Only 15 percent of the largest revenue-producing Global 500 companies have corporate communications expertise in their boardrooms, according to a new study by global public relations consultancy Burson-Marsteller.
The survey also found evidence that having boardroom-level communications expertise yields tangible business results. Global 500 companies with communications experts on their boards generally produce superior stock-market returns. In a five-year period from 1999 to 2004, companies with resident board communications expertise delivered returns of 6.6 percent per year above stock-market averages.
On a regional basis, Global 500 companies in North America, Europe and Asia-Pacific are all more or less equally unlikely to feature boardroom members with communications expertise. Only 16 percent of North American companies have communications expertise in the boardroom, compared to 15 percent in the Asia-Pacific region and 12 percent in Europe.
“As boardrooms are being held accountable for corporate behavior and commitment to act in the public interest, there is an increasing need for public relations input in policy-making decisions,” says Leslie Gaines-Ross, Burson-Marsteller’s chief knowledge and research officer worldwide. “Informed board counsel on internal and external communications is essential; it’s critical for safeguarding reputation and the bottom line.”
While 85 percent of the world’s largest global companies lacked in-depth communications expertise among independent board members, a large number (81 percent) of these leading companies include corporate communications executives on their senior management teams. However, companies in North America and Europe (92 percent and 81 percent respectively) were more likely to include communications in senior management than their counterparts in Asia (50 percent).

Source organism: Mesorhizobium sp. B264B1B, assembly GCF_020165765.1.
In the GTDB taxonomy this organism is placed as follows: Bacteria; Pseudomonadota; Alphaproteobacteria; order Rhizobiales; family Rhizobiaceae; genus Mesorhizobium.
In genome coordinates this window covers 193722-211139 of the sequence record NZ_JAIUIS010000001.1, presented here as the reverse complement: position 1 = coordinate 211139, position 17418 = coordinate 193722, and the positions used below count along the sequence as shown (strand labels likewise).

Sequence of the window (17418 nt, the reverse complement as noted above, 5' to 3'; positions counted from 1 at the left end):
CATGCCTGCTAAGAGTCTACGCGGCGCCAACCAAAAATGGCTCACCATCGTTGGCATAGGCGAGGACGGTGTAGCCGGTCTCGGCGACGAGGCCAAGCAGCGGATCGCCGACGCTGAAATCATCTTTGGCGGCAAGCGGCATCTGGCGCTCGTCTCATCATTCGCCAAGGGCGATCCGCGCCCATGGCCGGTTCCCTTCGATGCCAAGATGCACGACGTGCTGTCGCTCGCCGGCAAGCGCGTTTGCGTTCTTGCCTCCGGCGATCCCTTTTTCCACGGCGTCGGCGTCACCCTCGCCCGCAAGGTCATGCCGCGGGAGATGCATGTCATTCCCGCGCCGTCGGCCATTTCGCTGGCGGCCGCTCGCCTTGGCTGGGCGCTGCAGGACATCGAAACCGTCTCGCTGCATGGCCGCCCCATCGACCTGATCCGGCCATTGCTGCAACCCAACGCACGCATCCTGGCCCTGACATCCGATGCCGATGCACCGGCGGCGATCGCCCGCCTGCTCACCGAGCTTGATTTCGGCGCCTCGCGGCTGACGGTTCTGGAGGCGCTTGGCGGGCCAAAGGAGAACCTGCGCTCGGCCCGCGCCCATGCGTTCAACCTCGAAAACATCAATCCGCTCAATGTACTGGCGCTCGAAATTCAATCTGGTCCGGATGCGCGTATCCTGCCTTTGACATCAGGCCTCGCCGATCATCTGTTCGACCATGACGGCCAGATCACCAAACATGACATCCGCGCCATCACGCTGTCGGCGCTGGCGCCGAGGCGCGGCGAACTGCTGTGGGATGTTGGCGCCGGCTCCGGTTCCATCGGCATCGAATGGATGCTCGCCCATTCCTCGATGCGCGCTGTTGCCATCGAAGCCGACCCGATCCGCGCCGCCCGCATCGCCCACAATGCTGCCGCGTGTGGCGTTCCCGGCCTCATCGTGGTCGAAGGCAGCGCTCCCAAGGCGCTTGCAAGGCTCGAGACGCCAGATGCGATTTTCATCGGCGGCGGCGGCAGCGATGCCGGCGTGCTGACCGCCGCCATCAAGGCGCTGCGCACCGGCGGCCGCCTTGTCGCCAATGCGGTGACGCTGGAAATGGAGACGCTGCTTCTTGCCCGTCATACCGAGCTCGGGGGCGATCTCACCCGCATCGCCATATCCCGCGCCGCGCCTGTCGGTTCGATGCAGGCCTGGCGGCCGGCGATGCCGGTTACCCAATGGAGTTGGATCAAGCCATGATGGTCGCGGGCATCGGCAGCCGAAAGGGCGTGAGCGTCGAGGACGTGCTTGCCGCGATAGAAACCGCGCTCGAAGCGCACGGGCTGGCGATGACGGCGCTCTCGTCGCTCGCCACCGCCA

“There’s no doubt that senior communications executives now have a seat at the top management table – the place where policy decisions are made,” says Pat Ford, chair of Burson-Marsteller’s global corporate and financial practice.
“But as boards provide more rigorous oversight regarding the rise and fall of company reputations, communications input needs to happen at the highest level. It can’t be an after-thought once key business decisions are made and issues make headlines. As guardians of shareholder value, board members need to evaluate the context of business decisions, be prepared to counsel executives on communications and guide the company to achieve the highest credibility standards.”